$10 million can be compared to NRAO funding ($67 million per year). The small facilities provide unique scientific capabilities, training, and technical development, particularly for millimeter and submillimeter observations.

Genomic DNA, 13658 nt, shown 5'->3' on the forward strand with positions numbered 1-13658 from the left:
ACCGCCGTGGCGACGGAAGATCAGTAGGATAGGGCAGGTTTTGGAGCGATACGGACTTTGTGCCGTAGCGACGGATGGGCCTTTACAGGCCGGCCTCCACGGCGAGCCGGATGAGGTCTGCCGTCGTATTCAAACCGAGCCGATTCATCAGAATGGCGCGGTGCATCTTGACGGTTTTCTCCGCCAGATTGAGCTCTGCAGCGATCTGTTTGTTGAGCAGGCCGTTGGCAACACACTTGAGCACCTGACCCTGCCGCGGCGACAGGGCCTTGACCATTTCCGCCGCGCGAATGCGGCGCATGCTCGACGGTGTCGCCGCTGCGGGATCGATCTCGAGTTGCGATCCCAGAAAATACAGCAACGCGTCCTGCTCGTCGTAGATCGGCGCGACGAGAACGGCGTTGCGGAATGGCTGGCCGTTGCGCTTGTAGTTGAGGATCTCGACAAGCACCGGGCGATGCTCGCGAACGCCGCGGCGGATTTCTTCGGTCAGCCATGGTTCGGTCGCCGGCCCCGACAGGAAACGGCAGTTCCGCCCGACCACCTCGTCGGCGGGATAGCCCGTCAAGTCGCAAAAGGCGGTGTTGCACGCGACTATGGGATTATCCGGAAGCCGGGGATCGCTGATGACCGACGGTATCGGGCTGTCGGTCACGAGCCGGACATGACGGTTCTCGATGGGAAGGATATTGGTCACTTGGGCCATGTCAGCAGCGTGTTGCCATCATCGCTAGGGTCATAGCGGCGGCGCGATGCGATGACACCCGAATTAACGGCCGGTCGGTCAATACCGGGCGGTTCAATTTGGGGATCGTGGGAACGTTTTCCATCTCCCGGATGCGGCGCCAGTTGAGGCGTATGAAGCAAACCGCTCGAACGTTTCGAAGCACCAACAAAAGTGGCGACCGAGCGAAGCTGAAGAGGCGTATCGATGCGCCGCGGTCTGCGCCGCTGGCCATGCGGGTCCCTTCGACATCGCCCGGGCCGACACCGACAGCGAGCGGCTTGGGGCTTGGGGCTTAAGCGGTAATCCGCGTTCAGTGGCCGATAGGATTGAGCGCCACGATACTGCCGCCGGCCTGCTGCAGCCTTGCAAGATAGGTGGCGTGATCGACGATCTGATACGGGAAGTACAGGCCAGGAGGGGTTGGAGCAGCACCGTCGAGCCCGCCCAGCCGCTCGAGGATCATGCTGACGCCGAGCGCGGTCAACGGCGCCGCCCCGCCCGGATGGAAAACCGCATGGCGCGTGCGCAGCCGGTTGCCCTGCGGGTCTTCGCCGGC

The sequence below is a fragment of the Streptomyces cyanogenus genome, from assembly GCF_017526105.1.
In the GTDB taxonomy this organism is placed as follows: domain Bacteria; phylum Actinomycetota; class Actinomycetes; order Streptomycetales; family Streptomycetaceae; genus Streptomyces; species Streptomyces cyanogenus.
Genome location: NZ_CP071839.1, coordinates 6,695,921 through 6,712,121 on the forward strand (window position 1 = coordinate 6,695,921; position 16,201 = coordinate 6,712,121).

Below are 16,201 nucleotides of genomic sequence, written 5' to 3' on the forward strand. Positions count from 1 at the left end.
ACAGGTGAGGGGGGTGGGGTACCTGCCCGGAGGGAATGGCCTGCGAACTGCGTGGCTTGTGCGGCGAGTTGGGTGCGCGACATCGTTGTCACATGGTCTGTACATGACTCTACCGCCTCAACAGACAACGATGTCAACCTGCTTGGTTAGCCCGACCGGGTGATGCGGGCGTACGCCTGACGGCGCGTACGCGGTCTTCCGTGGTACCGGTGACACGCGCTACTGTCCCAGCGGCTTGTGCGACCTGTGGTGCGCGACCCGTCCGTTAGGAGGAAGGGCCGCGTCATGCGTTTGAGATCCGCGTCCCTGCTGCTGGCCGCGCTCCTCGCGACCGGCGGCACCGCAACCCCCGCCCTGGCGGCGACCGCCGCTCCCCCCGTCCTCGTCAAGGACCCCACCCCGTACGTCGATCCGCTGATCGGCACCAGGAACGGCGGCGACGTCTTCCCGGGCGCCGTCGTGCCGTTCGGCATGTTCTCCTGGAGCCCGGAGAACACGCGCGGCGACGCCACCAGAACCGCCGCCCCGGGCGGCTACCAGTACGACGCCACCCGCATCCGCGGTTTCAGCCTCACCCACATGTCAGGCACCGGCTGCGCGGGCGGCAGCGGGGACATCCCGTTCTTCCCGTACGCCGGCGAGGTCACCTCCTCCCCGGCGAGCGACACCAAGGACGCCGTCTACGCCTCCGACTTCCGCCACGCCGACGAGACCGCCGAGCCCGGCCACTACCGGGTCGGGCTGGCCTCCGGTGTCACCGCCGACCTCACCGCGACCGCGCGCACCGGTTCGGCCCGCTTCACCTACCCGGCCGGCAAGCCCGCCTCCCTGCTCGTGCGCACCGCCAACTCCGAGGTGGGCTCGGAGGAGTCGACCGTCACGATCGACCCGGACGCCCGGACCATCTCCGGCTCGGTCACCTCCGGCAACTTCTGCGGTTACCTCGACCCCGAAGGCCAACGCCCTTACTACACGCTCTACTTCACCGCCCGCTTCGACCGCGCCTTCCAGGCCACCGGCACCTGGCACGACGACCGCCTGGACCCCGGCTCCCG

The NSF-AST-supported ground-based OIR facilities include the National Optical Astronomy Observatory (NOAO)-operated optical telescopes at Kitt Peak in Arizona and Cerro Tololo in Chile that are 4 meters (Mayall and Blanco) or smaller in diameter and are aging in terms of infrastructure. They also include a half share with international partners—the United Kingdom, Canada, Chile, Australia, Brazil, and Argentina—in each of the 8-meter northern (Mauna Kea) and southern (Cerro Pachon) Gemini telescopes (Figure 6.5). The Blanco and Mayall telescopes are being refurbished, partly in connection with DOE-supported dark energy projects. Gemini-North features an operational laser guide star AO system, and there is the promise within a few years of multi-conjugate AO at Gemini-South to produce high-resolution images over a wide field of view. However, as discussed in the NSF-AST senior review and elsewhere, the Gemini Observatory has been slow in providing the community with the world-class instruments that it needs to carry out its research program and has incurred operations costs that are larger than were anticipated. The challenges arose partly because of a then-multinational management structure and partially because of the early choice of a queue-based observing mode.